We are now 2 days further down the trail and there is actual oxygen to breathe.  It is still very cold, but the days have been beautifully clear and sunny with stunning mountain views.  Last night we also went outside to see the stars and Milky Way—what a difference several thousand feet of atmosphere can make.  Has it been worth it---yes, absolutely.  Would I do it again—never.

 

 October 26—Phakding, Nepal

We are one day away from Lukla and hopefully, the plane to Kathmandu. I have basically been sick for a week, nothing too horrible, just upset stomach and loss of appetite. But it has made the last part of the trip not very good for me. Also, downhill is just not my favorite—my knees don't like being brakes. Mingma has been great to help me over the rough spots in the trail. The weather has been glorious during the day—bright blue skies make a great back drop for the snowy mountains. However, it clouds up some about 2 and the wind comes up—making for some really cold evenings and nights.

The trails have been really crowded—last year 8,000 people made the trek in October, plus all the porters, yaks, and local populace. All of them faster than we are. However, we feel like we have made many folk's day; they see us, and feel better about the progress they are making.

I spend my hiking day dreaming about hot showers and bathtubs, a sink not shared by 60 other people, sheets, western toilets, and central heating. Coming to a place like this makes you fully realize how lucky you are, to be middle class in the US.. Our guide is making $15 a day and the porter $6 plus tip. They work very hard and live in what we would consider primitive conditions, yet they are no less deserving of a better life then we are. Certainly, it is an eye opening experience.

The plight of the porters is especially moving. At some of the tea houses, when we have tried to buy the porter a drink, he has been refused service. In general, the porters don't come from the Sherpa ethnic group but from another “lower” caste from a lower altitude. At night the Sherpa guides sleep in the dining room or dormitory of the lodges and are welcome around the stove. The porters have a “shelter” in each village that is used by both the trekking porters and the goods porters. It is usually a rough stone building with no windows or doors; if they want a fire or food they must find their own. The loads they carry range from 70 to 140 lbs. Our guide used to be a porter and says conditions are greatly improved with the shelters. Until a few years ago, the porters stayed in caves and under tarps in the woods or held down by rocks. One feels badly about having them shoulder your backpack, but without the trekkers they would have no access to cash at all—the same with most of the guides. Subsistence farming is what they do the rest of the time. It is a world light years away from Missoula, MT.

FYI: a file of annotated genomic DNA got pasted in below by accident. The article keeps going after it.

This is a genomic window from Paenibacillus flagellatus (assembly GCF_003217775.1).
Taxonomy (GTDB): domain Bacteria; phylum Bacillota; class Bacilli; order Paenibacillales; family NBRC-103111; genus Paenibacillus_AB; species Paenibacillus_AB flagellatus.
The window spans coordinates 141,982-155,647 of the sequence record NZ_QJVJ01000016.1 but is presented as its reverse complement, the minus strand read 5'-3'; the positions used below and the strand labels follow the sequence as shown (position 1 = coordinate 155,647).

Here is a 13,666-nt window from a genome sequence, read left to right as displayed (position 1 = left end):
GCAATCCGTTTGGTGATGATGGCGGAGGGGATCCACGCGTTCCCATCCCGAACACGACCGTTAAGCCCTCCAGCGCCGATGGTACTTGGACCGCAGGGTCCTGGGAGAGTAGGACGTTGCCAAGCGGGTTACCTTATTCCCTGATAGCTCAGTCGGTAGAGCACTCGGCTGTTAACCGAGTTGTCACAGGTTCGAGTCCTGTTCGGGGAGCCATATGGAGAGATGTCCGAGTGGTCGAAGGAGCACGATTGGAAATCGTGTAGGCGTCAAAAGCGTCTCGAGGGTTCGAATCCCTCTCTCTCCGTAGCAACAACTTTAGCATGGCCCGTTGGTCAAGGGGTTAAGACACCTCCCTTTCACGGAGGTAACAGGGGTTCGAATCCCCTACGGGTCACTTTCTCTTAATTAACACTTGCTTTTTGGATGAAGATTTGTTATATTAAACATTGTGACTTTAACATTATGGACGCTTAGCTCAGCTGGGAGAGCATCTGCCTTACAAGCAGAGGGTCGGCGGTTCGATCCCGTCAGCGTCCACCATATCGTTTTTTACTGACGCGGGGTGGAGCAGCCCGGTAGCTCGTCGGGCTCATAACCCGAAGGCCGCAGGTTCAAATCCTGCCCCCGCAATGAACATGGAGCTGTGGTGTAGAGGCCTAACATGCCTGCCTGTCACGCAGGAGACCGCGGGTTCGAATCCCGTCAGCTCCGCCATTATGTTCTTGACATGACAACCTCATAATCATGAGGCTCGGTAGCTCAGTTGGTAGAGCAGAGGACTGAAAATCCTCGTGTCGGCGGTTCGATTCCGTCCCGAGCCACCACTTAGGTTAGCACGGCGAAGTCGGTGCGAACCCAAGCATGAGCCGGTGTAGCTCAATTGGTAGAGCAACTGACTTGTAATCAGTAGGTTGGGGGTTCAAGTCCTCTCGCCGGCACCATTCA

October 31, Kathmandu

We made it back to Kathmandu Tuesday, after a stand-by flight from Lukla. So our Himalayan trek is done, a success. Unfortunately, a shoulder pain that appeared Tuesday has grown into a full-fledged debilitating condition. We think it is a pinched nerve in my back or shoulder, but I can't even sit up or stand without intense pain. I'm taking pain pills recommended by doctor in-law Beth, but am beginning to wonder what it's going to be like riding an elephant in Chitwan next Monday. Hopefully, it will get better with a few days' rest. Mark is typing this for me and I will respond to emails as I can.

November 4, Chitwam National Park

We have spent the last three days at Chitwan Adventure Resort in southern Nepal, but my shoulder is still giving me a lot of problems. We have managed to spread the activities over three days instead of two, and double-doses of pain medication have meant I could do most of them. Chitwan is on the border with India and is basically a jungle park. So far, we have been on a dug-out canoe trip, an elephant trek, a jeep safari, and an elephant bath. We have had the opportunity to see wild boar, spotted Nepalese deer, giant termite mounds,  assorted storks, cranes, eagles, and peacocks, but the most exciting was the one-horned rhinoceros, of which we have seen five. On this morning's elephant safari (quite comfortable, like riding a double-decker bus) we were able to get within 20 feet of several rhinos. This evening on the jeep safari we saw another mother and child rhino. Our stay here has included all our meals and activities, lodging, etc., all for about $60/day for the two of us. Accommodations are somewhat spartan, but we do have satellite TV (when electricity is working), and we are anxiously looking for the results of the US elections when we wake up tomorrow (Wednesday morning).

 

Mark is typing this for me; I am trying not to sit up. I hope India will be easier on my shoulder. I did forgo the elephant bath festivities in the river this morning and was merely an observer. Of course this also enabled me to avoid any nasty river parasites I might have acquired. We are on to Kathmandu tomorrow and then Varanasi (Benares), India, on Thursday.